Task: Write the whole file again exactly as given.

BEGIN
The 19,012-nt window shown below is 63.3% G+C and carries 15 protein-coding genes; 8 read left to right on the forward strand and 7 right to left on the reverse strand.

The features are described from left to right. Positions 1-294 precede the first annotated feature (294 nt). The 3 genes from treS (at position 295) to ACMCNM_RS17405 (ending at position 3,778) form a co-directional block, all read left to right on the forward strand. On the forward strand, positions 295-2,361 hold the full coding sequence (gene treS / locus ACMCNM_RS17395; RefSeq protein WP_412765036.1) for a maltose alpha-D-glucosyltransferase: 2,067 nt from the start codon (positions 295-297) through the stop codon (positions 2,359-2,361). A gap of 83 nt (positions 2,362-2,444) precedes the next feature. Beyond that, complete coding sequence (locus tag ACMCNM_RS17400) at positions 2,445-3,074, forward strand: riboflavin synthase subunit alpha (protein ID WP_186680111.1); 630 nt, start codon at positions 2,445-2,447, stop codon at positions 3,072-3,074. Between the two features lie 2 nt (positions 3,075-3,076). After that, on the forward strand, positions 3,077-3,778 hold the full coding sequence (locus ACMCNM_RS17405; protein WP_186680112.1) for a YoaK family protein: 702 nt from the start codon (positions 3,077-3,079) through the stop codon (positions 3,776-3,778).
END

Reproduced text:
The 19,012-nt window shown below is 63.3% G+C and carries 15 protein-coding genes; 8 read left to right on the forward strand and 7 right to left on the reverse strand.

The features are described from left to right. Positions 1-294 precede the first annotated feature (294 nt). The 3 genes from treS (at position 295) to ACMCNM_RS17405 (ending at position 3,778) form a co-directional block, all read left to right on the forward strand. On the forward strand, positions 295-2,361 hold the full coding sequence (gene treS / locus ACMCNM_RS17395; RefSeq protein WP_412765036.1) for a maltose alpha-D-glucosyltransferase: 2,067 nt from the start codon (positions 295-297) through the stop codon (positions 2,359-2,361). A gap of 83 nt (positions 2,362-2,444) precedes the next feature. Beyond that, complete coding sequence (locus tag ACMCNM_RS17400) at positions 2,445-3,074, forward strand: riboflavin synthase subunit alpha (protein ID WP_186680111.1); 630 nt, start codon at positions 2,445-2,447, stop codon at positions 3,072-3,074. Between the two features lie 2 nt (positions 3,075-3,076). After that, on the forward strand, positions 3,077-3,778 hold the full coding sequence (locus ACMCNM_RS17405; protein WP_186680112.1) for a YoaK family protein: 702 nt from the start codon (positions 3,077-3,079) through the stop codon (positions 3,776-3,778).